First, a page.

The 5th Way a Music Producer Can Make Money: Sample Packs
Almost all music producers use sample packs, and these days demand is continually increasing.
If you consider creating sample packs, try to follow the flow. Create what is popular, but at the same time, try to be unique. Aim to provide something that popular but refreshing.
When it comes to samples, my favorite company is Splice. I believe Splice is going to be the industry standard in a couple of years.
If for whatever reason you don’t enjoy Splice try one of the following alternatives:
Yes, selling your own sample packs DIY style is a viable option, but bear in mind that it requires much more branding and marketing efforts to promote your website. I find Splice or Vandalism Sounds to be much easier to start with.
However, if you want to go down that route, you should definitely check out Sellfy. They are a great company that can help you sell your packs.
The 6th Way a Music Producer Can Make Money: Mixing & Mastering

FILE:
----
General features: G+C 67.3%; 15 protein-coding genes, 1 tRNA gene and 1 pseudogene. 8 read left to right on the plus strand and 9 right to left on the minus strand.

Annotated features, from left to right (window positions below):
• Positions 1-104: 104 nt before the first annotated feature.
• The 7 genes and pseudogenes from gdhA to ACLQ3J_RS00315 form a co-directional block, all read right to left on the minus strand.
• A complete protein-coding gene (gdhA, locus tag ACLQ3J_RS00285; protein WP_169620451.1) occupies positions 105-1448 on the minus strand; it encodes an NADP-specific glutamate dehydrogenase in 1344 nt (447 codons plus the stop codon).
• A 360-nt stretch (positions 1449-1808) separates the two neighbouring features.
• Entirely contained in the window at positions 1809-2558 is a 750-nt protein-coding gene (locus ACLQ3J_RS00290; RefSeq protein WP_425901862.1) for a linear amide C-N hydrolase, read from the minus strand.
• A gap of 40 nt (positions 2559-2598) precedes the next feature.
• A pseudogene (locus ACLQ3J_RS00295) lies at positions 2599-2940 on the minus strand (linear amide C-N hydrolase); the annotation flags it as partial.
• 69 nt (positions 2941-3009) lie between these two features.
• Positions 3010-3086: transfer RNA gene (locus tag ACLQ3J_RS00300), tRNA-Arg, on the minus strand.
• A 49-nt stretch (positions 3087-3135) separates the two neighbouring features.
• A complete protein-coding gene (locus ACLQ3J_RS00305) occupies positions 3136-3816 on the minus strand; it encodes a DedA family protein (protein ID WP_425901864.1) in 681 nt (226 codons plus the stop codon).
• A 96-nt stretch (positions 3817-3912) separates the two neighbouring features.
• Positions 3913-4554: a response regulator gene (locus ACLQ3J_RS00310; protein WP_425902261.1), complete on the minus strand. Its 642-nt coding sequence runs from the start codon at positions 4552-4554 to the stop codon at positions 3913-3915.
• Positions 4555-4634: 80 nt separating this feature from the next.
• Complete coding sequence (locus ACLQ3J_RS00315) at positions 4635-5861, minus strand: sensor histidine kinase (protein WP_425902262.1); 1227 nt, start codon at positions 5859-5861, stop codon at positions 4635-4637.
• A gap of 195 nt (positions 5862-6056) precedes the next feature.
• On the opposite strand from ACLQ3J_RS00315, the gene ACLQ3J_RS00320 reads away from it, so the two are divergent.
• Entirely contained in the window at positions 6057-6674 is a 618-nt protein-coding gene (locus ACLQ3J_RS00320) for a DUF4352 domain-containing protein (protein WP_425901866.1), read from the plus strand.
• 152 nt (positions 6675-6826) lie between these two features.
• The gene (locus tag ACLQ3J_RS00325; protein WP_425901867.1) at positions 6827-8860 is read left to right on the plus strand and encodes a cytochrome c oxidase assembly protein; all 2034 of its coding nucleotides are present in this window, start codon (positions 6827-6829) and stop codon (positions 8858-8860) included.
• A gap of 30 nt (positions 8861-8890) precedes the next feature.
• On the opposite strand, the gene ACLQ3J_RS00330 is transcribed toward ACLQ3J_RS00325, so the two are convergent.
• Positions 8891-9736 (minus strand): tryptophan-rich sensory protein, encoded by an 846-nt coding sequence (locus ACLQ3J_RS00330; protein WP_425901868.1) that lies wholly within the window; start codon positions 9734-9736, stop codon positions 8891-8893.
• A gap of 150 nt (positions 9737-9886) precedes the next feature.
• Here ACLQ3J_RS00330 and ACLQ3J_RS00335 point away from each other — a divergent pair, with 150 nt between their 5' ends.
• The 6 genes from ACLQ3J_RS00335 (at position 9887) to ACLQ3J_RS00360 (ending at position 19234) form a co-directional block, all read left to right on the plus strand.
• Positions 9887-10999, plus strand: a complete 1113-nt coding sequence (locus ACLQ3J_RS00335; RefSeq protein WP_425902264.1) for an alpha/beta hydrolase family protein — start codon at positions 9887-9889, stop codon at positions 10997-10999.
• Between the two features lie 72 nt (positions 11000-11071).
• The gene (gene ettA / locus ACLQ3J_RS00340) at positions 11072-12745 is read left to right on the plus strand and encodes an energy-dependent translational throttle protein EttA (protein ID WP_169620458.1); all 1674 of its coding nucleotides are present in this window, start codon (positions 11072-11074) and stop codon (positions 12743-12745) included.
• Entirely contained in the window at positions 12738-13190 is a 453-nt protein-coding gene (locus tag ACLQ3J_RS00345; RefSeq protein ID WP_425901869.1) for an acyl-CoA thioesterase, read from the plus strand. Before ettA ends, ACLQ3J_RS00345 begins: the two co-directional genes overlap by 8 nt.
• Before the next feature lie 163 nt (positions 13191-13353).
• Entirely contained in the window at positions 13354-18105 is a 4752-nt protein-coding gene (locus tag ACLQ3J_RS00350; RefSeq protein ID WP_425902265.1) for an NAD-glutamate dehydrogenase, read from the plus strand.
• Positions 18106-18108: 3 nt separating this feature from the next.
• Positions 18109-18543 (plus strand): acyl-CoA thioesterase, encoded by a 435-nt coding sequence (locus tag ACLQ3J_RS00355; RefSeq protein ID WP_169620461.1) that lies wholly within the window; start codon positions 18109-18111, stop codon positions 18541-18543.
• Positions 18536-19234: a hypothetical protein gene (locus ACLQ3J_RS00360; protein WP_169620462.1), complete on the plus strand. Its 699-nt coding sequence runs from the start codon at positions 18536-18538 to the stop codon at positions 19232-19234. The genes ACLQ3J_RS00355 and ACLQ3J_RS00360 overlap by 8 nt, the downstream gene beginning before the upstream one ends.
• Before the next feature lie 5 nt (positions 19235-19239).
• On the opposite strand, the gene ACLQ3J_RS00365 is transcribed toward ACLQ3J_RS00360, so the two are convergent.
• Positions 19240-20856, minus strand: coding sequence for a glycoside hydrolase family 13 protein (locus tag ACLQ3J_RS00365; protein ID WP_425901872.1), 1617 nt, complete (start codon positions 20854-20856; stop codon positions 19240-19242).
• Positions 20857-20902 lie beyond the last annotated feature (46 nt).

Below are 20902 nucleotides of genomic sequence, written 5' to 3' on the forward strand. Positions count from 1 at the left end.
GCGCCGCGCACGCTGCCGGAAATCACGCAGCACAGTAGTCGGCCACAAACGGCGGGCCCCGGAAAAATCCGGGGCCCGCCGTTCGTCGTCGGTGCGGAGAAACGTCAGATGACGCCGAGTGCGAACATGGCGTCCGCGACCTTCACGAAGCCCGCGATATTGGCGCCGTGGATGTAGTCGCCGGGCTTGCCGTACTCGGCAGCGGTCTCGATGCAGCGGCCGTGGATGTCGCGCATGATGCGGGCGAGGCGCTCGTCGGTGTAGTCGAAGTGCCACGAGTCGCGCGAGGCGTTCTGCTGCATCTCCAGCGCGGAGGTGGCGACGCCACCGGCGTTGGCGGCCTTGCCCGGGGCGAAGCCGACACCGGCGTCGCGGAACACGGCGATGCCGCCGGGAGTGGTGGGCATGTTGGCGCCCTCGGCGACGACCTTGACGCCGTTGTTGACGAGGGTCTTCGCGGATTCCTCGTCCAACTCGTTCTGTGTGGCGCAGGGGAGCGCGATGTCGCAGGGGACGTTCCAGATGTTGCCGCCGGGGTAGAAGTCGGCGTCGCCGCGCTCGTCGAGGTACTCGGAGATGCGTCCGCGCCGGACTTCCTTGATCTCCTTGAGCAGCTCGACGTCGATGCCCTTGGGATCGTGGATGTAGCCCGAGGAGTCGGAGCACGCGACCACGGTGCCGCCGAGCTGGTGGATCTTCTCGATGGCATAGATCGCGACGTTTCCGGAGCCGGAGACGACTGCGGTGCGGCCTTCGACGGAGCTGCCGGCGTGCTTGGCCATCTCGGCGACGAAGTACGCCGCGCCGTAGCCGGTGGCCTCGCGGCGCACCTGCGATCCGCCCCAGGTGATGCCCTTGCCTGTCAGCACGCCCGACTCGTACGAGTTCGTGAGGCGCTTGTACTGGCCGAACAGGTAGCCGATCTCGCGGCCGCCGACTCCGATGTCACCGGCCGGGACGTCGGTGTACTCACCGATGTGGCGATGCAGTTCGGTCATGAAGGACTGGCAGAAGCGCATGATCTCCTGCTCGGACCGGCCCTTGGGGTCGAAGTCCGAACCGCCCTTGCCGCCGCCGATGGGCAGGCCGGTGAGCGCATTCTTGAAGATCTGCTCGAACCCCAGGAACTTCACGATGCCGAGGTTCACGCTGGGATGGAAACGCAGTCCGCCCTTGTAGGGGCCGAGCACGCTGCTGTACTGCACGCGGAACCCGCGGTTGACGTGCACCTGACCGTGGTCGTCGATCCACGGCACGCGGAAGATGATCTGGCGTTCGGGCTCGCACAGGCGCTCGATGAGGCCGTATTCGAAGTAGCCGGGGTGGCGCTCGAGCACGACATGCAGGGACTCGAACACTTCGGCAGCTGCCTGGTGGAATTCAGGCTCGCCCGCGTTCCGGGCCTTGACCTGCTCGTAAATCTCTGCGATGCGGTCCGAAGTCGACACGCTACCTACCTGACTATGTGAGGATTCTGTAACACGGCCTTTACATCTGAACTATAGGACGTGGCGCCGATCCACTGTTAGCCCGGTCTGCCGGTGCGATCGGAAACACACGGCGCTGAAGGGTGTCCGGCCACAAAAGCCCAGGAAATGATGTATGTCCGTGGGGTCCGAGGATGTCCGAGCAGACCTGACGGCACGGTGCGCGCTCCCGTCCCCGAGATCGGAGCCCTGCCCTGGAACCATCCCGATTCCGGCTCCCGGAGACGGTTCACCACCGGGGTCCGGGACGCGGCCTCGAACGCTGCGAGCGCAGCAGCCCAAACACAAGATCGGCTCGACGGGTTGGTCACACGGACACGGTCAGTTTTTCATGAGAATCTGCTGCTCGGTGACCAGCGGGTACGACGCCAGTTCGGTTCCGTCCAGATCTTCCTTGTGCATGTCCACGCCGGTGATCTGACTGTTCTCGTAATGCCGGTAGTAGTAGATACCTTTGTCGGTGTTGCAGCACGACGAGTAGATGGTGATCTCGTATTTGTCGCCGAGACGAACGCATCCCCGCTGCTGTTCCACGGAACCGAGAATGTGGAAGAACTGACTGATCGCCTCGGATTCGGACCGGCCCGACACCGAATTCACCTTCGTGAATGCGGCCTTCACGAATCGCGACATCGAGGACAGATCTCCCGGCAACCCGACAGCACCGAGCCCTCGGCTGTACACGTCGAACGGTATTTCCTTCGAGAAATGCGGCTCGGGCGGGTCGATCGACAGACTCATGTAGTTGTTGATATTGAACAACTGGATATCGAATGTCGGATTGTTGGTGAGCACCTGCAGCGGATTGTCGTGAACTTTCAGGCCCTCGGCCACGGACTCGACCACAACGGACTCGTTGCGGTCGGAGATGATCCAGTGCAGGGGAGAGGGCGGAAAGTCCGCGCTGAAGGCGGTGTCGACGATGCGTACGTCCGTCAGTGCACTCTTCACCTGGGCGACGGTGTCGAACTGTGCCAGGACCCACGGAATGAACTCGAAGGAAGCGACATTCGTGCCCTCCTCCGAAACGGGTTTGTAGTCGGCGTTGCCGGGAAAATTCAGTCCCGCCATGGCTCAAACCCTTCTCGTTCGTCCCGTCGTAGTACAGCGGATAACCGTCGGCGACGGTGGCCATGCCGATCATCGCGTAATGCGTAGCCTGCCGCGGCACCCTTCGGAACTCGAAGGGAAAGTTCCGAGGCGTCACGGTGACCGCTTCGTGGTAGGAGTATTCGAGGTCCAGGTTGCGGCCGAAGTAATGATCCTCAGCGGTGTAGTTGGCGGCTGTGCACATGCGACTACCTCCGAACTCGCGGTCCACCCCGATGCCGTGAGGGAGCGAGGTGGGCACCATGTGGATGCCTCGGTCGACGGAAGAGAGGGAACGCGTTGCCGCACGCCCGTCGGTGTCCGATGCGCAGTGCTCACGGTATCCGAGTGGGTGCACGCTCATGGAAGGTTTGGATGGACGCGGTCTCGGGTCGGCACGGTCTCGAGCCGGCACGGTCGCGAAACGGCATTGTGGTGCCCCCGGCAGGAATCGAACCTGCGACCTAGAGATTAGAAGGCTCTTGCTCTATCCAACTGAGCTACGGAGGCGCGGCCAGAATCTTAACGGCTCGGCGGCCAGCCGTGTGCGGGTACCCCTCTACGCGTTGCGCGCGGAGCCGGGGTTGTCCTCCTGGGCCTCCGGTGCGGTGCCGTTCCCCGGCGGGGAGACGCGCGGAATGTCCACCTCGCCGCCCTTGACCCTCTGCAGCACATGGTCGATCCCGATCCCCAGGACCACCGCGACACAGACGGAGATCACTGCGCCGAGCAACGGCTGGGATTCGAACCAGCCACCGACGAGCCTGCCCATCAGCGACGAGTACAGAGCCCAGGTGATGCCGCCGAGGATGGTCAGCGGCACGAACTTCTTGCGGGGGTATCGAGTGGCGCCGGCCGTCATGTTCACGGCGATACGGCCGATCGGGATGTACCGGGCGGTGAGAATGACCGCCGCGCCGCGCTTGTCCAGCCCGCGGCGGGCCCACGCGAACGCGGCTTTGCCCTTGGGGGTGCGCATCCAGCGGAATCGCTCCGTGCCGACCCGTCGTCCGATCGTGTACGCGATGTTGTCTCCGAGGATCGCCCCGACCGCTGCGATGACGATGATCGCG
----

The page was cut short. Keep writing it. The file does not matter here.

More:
Everyone can mix their songs, but the real question is, “how good are you in doing that?”
Mixing is an art on its own, let alone mastering—that’s why I don’t recommend providing mastering services unless you know what you’re doing.
That said, there are plugins that can help you. Take, for example, Izotope Ozone, which has made the producer’s life much more comfortable.
Ozone offers a complete mastering suite in the box. If that was not enough, their new release includes a virtual mastering assistant. If you haven’t already, you should really check them out.
The 7th Way a Music Producer Can Make Money: DJ-ing
I know people who get 2.000$ per night just to DJ! The catch is you have to be well connected in your city, not necessarily famous but surely well known. You can always get started for $50-$100 per hour and build your fame from there. It’s easier than you think.